How on earth do you get to Vitebsk?
El Lissitzky, Design for a city decoration in Vitebsk, 1921
Uit de keuken van de curator

How on earth do you get to Vitebsk?


Let’s try to be in time again with this blog and give you some real news. After all a blog tries to be as near to the actual events as you can get. Il faut-être de son temps.

Sitting and waiting near the gate for my flight to Minsk at Schiphol airport and starting this new edition of the kitchen blog I ask myself why I’m always writing when travelling and never when working in the museum or at home. Sure, a lot of the preparations for our projects are negotiations, lectures and discussions that need travelling, but far more of the ‘cooking’ is done by means of a computer and a telephone behind a desk and in meetings in our offices. Maybe I write while travelling because of the idea that a lot more happens when you are on the road and maybe too on the other hand because what happens behind the museum desk seems not worth mentioning. But if you as a reader of this kitchen blog want to sneak into our kitchen and see, smell and taste some of the cooking being done this restriction would mean that you would miss the peeling of the potatoes, the cleaning of the vegetables and the slicing of the onions. And similar work is the major part of what needs to be done in order to get the museum meal ready. So I promise you now that I will write on some of that more mechanical and less ‘heroic’ preparatory work when I’m back.

Already in the air I decide to first write about the purpose of this trip. Tonight, somewhere between ten and eleven local time, I hope to arrive in Vitebsk, in the north of Belarus. So maybe I can publish this first part then.

Vitebsk started to interest me some six or seven years ago when we in the Van Abbemuseum bought a work by Lissitzky – or at least we think it is – and I started wondering where it had been made and for what purpose. Supposedly it was a design for the decoration of a building in Vitebsk, made by Lissitzky during the time when he was teaching there or just after that.

Through e-mail I got into contact with Professor Alexander Lisov, an expert on Lissitzky and teaching at the university of Vitebsk. He was able to ascertain the place on the photograph, a building near the central square where the main theatre is located. The building on the photo does not exist anymore. The Germans have destroyed this building during the Second World War and many other parts of the city.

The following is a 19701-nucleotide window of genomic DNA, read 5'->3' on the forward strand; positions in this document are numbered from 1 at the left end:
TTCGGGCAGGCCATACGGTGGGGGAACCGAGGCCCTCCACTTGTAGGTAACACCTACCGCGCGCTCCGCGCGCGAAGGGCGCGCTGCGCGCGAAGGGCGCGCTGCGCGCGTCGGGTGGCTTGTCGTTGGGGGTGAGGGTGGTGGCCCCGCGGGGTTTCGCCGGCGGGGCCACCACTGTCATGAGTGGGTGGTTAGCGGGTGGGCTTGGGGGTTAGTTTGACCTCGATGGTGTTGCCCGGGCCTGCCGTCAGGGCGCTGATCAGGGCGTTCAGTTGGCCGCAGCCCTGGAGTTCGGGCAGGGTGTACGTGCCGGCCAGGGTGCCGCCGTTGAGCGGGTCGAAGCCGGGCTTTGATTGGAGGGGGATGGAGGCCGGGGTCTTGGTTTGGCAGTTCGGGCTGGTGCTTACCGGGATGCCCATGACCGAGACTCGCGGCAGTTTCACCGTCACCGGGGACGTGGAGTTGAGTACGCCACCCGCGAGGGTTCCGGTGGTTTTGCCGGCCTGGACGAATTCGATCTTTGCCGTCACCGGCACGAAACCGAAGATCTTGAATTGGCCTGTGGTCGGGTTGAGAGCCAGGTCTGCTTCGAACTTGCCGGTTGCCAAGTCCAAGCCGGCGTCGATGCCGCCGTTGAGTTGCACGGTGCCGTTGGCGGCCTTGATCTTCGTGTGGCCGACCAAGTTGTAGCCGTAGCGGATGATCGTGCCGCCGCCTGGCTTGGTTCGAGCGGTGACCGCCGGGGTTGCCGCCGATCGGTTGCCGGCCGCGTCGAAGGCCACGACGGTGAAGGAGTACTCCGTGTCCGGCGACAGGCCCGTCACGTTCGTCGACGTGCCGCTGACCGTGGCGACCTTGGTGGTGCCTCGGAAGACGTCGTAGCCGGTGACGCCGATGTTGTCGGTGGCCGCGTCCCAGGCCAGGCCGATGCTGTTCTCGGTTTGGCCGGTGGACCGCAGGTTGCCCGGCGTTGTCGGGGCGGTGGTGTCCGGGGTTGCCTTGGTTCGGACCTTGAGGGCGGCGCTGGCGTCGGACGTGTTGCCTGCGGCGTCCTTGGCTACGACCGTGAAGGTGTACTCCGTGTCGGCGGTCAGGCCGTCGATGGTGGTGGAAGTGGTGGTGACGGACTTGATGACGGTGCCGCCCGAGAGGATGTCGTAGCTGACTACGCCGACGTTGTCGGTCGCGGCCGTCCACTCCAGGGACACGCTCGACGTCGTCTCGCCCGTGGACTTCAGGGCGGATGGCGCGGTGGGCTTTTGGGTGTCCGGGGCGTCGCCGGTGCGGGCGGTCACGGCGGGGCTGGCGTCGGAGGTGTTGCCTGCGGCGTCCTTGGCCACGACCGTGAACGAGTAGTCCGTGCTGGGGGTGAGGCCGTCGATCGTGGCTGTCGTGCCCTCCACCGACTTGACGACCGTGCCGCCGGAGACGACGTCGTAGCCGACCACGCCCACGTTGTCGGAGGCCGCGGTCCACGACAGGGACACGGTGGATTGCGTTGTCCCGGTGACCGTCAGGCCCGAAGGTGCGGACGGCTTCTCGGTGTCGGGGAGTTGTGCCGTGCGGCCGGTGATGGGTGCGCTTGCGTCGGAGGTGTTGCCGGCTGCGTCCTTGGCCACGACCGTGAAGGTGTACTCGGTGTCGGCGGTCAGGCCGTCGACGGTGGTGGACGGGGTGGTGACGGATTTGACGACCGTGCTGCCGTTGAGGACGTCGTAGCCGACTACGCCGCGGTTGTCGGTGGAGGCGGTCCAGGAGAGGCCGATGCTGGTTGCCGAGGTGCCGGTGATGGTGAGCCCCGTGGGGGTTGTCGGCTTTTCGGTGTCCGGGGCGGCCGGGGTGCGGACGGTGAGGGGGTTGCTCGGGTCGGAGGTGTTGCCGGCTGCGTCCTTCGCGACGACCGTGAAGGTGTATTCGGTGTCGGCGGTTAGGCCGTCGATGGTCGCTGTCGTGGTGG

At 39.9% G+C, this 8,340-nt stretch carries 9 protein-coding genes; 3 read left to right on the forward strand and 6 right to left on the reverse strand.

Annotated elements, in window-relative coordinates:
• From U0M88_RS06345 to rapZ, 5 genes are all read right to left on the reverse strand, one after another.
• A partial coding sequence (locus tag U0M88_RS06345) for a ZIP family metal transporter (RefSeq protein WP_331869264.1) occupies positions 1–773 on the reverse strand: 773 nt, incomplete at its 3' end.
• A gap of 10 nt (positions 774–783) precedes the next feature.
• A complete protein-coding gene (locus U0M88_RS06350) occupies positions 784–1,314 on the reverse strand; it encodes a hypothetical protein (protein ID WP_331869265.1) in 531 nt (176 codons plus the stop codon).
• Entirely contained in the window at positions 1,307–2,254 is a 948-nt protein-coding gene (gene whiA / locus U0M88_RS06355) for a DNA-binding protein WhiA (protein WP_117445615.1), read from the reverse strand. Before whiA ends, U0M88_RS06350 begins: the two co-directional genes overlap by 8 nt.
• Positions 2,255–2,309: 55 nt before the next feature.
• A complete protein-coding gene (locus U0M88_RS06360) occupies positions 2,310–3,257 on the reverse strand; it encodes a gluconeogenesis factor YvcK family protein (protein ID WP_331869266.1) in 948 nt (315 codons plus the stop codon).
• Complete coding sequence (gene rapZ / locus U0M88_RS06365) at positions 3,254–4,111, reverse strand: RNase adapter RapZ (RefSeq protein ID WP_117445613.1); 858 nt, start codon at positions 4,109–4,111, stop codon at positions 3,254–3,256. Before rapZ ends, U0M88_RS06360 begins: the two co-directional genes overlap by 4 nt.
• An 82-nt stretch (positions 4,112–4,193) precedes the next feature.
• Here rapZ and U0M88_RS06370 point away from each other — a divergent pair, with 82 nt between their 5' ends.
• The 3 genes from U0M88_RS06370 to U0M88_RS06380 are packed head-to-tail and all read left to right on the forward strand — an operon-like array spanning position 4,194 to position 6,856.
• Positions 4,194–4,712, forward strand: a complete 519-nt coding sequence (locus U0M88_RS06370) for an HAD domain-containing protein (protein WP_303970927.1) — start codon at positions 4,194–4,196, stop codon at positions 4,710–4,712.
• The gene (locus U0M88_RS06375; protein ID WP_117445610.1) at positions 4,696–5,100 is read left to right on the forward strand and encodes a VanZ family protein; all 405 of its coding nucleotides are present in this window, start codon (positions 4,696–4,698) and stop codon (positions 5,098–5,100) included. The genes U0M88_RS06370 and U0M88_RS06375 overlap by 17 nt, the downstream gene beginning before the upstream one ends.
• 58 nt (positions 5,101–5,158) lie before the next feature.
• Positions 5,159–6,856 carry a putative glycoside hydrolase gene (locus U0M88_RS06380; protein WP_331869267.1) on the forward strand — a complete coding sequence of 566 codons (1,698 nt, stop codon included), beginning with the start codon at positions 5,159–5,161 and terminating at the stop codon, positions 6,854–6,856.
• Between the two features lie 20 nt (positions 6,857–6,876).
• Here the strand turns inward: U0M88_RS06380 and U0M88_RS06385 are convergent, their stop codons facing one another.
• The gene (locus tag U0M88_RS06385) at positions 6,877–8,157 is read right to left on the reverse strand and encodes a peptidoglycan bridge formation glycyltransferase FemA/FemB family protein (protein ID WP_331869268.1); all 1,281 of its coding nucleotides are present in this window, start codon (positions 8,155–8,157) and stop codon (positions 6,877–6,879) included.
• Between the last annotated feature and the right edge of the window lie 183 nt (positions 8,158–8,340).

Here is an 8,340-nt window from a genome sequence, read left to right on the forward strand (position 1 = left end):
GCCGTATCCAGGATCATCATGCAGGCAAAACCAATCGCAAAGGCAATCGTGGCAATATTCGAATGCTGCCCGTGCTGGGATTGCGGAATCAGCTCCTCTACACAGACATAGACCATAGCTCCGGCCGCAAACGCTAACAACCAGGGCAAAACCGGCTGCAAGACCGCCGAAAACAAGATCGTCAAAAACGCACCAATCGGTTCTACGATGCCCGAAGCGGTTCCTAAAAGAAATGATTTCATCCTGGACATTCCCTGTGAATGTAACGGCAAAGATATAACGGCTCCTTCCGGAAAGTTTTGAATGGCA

Detail: the building near the theatre

As happens often, with these first answers more questions arose around this work, especially about what was written on the back of it. Because my interest grew in what Lissitzky was doing in Vitebsk at the time I managed to get a small research budget and some time to go to there and look for further information. During this first visit in 2008 Alexander Lisov showed me around and took me to the places related to Lissitzky that are still there. Amongst them was the building where Marc Chagall founded the People’s Art School in 1918. Lissitzky was a teacher there and led the graphic department. I still vividly remember the first time I set foot on these historic grounds. After that I have been to Vitebsk one more time to do further research. And now I am going to give a lecture on the artistic movement that was founded in this very building of the People’s Art School!

Detail from the backside: label of the Museum of Artistic Culture in St. Petersburg

But to get to Vitebsk was by no means easy this time. I sat in a cab far too long because of the traffic jam in Minsk, I missed two trains searching for a cash machine in the main station, had to wait four hours for the next train and then tried to sleep in a coupé during an eight hour journey that normally takes four hours. So this blog is posted way too late. Anyway, I’m there. Tomorrow morning is my lecture. It’s the first one I do in Russian…

If you want to go to Vitebsk in four hours, don’t take this train!